25 February 2013

olivier voisin



The french photographer Olivier Voisin died in Syria after sustaining head injuries from flying shrapnel. This was his last letter (translated from French to English) to a friend the day before this tragedy.  Kind of puts your life in perspective...

His stunning photos can be seen here; http://oliviervoisin.fr

Syria, February 20, 2013
I've finally got in! After the Turkish authorities had denied my passage across the border, I had to get in illegally, once again. So, not far from the border, I paid three soldiers and I crossed the "no man's land," a mined territory. Here I was alone, forced to cross the river bed for about two kilometers while hiding from the watchtowers. Damn it, I was scared to get caught or to go the wrong way. Then suddenly, I saw my Syrian friend waiting for me. I felt I was saved. My backpack and especially my cameras felt like 10,000 kilos on my shoulders.
The guys from the combat division were waiting for us in a car to take us in a two-hour road trip to northern Hama. When we got there, they turned off the headlights to avoid being seen. I received a very warm welcome and the guys were mostly impressed by my crossing the river by myself.
I've heard the first artillery fires in the distance. They say that the loyalist troops occupied the region that's about 25 km north of Hama and that the front line is basically between the Alawites and the Sunnis. So, Assad's troops continue the blind fire while keeping their position as the dominant force. Luckily, the weather is so bad that the air attacks have stopped.
Life conditions here are worse than precarious. It's kind of tough. The good news is that I'm going to lose some weight, but when I come back, I'll need to take 10 showers to become presentable again!
Today I've met some families from Hama who lost their homes. Now they're living underground or in caves. They've lost everything. All of a sudden, my perspective of the division's bad living conditions has changed.
I've taken the pictures but I'm not even certain that the AFP will accept them.
The nights are cold. Luckily, I have the women's tights I bought in Turkey, which makes it bearable for me.
The artillery fires almost every 20 minutes and the ground often trembles.
The problem is that I think that these are blind fires and their cannons are strong enough to cover about 20 kilometers.
There aren't many direct combats. The guys would need about $20 U.S. worth of munitions for two-four hour battles. Therefore, their battles are shorter. During the day, nothing happens. I even wonder how they expect to win this war. This only confirms my fears that this war will last a long time. So, the big boss comes from time to time to make it even worse: he brings a sheep for lunch and the guys have to go in the nearby forest and cut wood. He also brings cartons of cigarettes and in the evening he makes everybody pray! Some of them are very young. They've already lost about 20 of their companions and others are wounded but still alive. I'm mostly touched my Abou Ziad who has lost an eye and builds homemade rockets to be launched during the battles. He is brave and courageous. He's always the first one to do everything, to help, to cut wood, or to give cigarettes. I've tried to talk to him using my poor Arab speaking skills. Evidently, discussions have turned to religion, but they don't consider themselves as Salafis. Let's be honest, if it were the case, I wouldn't still be alive. I enjoy his presence. When the others ask me all kinds of stuff -- noticing all the equipment I have -- he always backs me up and "argues" with them, telling them to leave me alone!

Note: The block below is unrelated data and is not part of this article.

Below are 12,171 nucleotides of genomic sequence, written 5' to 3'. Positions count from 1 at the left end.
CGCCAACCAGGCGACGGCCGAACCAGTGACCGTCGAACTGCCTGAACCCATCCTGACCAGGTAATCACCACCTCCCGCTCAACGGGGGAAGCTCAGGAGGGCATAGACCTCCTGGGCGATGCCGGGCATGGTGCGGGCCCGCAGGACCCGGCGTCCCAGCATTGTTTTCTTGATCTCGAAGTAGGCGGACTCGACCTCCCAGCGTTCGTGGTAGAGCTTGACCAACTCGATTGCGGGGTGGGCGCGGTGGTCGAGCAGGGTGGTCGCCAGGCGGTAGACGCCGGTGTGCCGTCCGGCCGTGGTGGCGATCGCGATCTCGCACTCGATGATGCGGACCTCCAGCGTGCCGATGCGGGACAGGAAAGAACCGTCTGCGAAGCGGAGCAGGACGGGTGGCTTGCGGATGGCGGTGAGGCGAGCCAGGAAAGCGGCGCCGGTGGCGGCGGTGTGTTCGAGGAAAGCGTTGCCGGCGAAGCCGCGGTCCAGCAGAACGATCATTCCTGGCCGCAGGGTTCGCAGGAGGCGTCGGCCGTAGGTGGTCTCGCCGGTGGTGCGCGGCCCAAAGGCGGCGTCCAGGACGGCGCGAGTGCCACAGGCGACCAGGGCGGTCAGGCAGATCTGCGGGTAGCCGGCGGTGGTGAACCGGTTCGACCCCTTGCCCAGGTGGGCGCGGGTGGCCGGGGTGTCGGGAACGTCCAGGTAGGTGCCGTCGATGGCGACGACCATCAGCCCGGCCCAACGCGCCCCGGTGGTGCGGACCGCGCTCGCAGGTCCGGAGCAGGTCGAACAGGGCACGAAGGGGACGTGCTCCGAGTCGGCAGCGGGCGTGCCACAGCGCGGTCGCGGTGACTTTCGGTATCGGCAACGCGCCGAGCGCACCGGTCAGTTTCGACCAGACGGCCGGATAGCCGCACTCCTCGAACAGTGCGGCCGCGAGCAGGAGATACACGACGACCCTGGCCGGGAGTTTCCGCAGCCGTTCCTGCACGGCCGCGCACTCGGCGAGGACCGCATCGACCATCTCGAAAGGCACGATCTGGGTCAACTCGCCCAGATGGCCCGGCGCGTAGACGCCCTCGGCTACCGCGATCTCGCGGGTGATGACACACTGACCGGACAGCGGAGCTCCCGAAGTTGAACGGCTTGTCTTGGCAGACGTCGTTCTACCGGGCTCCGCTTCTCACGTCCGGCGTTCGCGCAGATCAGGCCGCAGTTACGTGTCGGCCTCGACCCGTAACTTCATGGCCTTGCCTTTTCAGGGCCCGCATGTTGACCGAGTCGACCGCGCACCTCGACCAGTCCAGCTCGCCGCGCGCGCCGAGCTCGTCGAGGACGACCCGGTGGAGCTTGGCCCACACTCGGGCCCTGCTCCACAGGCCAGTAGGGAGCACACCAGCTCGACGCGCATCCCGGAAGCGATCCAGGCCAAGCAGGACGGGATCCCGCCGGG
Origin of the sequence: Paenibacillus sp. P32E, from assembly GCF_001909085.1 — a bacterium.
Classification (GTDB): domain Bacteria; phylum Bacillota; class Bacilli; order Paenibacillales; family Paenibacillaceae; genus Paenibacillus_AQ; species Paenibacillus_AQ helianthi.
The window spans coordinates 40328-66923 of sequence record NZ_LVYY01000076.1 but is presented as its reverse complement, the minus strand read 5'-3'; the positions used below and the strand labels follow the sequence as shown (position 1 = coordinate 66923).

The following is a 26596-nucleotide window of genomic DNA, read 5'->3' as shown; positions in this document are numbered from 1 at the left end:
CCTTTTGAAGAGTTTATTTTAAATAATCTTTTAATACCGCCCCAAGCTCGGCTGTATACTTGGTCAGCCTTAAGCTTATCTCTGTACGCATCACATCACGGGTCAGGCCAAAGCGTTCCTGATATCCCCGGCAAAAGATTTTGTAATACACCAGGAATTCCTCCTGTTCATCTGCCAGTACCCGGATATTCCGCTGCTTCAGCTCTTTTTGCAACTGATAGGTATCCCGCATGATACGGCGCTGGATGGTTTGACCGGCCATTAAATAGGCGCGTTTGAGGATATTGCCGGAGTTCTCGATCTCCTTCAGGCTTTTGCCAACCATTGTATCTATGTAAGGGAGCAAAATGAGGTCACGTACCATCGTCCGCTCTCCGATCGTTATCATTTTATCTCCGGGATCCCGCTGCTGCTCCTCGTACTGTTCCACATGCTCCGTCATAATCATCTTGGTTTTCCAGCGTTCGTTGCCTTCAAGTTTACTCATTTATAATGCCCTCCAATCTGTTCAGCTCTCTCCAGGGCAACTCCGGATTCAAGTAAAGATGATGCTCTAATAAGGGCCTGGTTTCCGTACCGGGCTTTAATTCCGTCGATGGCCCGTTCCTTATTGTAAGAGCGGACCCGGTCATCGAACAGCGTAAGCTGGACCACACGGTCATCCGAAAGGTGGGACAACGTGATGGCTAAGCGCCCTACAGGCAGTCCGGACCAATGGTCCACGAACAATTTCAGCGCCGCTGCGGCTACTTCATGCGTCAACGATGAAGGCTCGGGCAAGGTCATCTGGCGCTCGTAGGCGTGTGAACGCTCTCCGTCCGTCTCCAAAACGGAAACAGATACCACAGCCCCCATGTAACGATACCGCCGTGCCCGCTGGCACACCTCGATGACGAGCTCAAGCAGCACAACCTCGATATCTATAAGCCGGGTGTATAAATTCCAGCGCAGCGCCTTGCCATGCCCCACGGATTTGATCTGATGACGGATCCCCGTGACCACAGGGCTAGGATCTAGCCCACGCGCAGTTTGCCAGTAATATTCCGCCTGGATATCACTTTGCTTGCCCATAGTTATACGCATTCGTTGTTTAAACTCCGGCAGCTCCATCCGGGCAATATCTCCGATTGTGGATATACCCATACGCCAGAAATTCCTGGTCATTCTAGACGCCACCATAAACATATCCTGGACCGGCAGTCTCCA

Compared to Aleppo, last summer, I have the feeling that this battle is less intense. Aleppo's battle was a tough one, although some of the old companions say that it was nothing compared to that in Chechnya. Probably, because I was closer to the battle field and there were daily battles. As I said, here it costs too much, so, they fight from time to time. We are also far from Libya where they have munitions at will. And, there they have more countryside battles, which is different from the urban warfare.
Last week, they declared Aleppo the second worst destroyed city since Stalingrad, during the World War II.
The commander asks me when France intends to send military aid. I have no idea! I am ashamed because it has been two years and we still have no idea. He says that nobody helps them and he doesn't understand why the West is afraid to intervene. I don't feel like answering. We're afraid of the extremists who find followers amongst people lacking education and considering the Koran as the only book to read... what can we do? And then again, I'm not a politician or a man of power. I do what the AFP wants. The less I do the less I earn, and I already don't earn much. The days go by and I'm more and more behind with the number of photos they want me to take.